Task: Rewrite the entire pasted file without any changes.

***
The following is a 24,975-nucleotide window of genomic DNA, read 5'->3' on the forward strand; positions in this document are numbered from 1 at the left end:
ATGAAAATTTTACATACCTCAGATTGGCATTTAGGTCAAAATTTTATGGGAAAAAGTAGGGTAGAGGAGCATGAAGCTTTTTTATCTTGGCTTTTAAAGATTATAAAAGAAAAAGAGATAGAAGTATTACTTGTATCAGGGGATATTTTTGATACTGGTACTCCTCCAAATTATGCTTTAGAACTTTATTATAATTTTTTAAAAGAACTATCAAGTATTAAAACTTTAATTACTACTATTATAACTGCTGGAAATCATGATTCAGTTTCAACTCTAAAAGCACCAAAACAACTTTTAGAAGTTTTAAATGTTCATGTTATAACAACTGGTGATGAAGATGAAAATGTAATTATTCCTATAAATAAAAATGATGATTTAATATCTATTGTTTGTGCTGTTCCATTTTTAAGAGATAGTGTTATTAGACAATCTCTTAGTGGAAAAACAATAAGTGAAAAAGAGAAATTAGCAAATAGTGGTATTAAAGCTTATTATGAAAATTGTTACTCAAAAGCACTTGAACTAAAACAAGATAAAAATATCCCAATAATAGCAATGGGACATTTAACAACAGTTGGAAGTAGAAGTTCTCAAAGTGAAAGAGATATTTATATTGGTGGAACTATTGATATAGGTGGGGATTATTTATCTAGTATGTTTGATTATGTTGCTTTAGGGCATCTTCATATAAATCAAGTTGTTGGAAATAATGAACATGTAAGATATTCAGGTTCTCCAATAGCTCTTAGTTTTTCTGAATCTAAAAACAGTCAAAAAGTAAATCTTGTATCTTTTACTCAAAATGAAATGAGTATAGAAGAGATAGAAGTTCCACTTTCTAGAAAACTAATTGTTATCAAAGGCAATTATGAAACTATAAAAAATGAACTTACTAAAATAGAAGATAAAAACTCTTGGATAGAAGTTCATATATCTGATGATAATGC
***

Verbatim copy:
The following is a 24,975-nucleotide window of genomic DNA, read 5'->3' on the forward strand; positions in this document are numbered from 1 at the left end:
ATGAAAATTTTACATACCTCAGATTGGCATTTAGGTCAAAATTTTATGGGAAAAAGTAGGGTAGAGGAGCATGAAGCTTTTTTATCTTGGCTTTTAAAGATTATAAAAGAAAAAGAGATAGAAGTATTACTTGTATCAGGGGATATTTTTGATACTGGTACTCCTCCAAATTATGCTTTAGAACTTTATTATAATTTTTTAAAAGAACTATCAAGTATTAAAACTTTAATTACTACTATTATAACTGCTGGAAATCATGATTCAGTTTCAACTCTAAAAGCACCAAAACAACTTTTAGAAGTTTTAAATGTTCATGTTATAACAACTGGTGATGAAGATGAAAATGTAATTATTCCTATAAATAAAAATGATGATTTAATATCTATTGTTTGTGCTGTTCCATTTTTAAGAGATAGTGTTATTAGACAATCTCTTAGTGGAAAAACAATAAGTGAAAAAGAGAAATTAGCAAATAGTGGTATTAAAGCTTATTATGAAAATTGTTACTCAAAAGCACTTGAACTAAAACAAGATAAAAATATCCCAATAATAGCAATGGGACATTTAACAACAGTTGGAAGTAGAAGTTCTCAAAGTGAAAGAGATATTTATATTGGTGGAACTATTGATATAGGTGGGGATTATTTATCTAGTATGTTTGATTATGTTGCTTTAGGGCATCTTCATATAAATCAAGTTGTTGGAAATAATGAACATGTAAGATATTCAGGTTCTCCAATAGCTCTTAGTTTTTCTGAATCTAAAAACAGTCAAAAAGTAAATCTTGTATCTTTTACTCAAAATGAAATGAGTATAGAAGAGATAGAAGTTCCACTTTCTAGAAAACTAATTGTTATCAAAGGCAATTATGAAACTATAAAAAATGAACTTACTAAAATAGAAGATAAAAACTCTTGGATAGAAGTTCATATATCTGATGATAATGC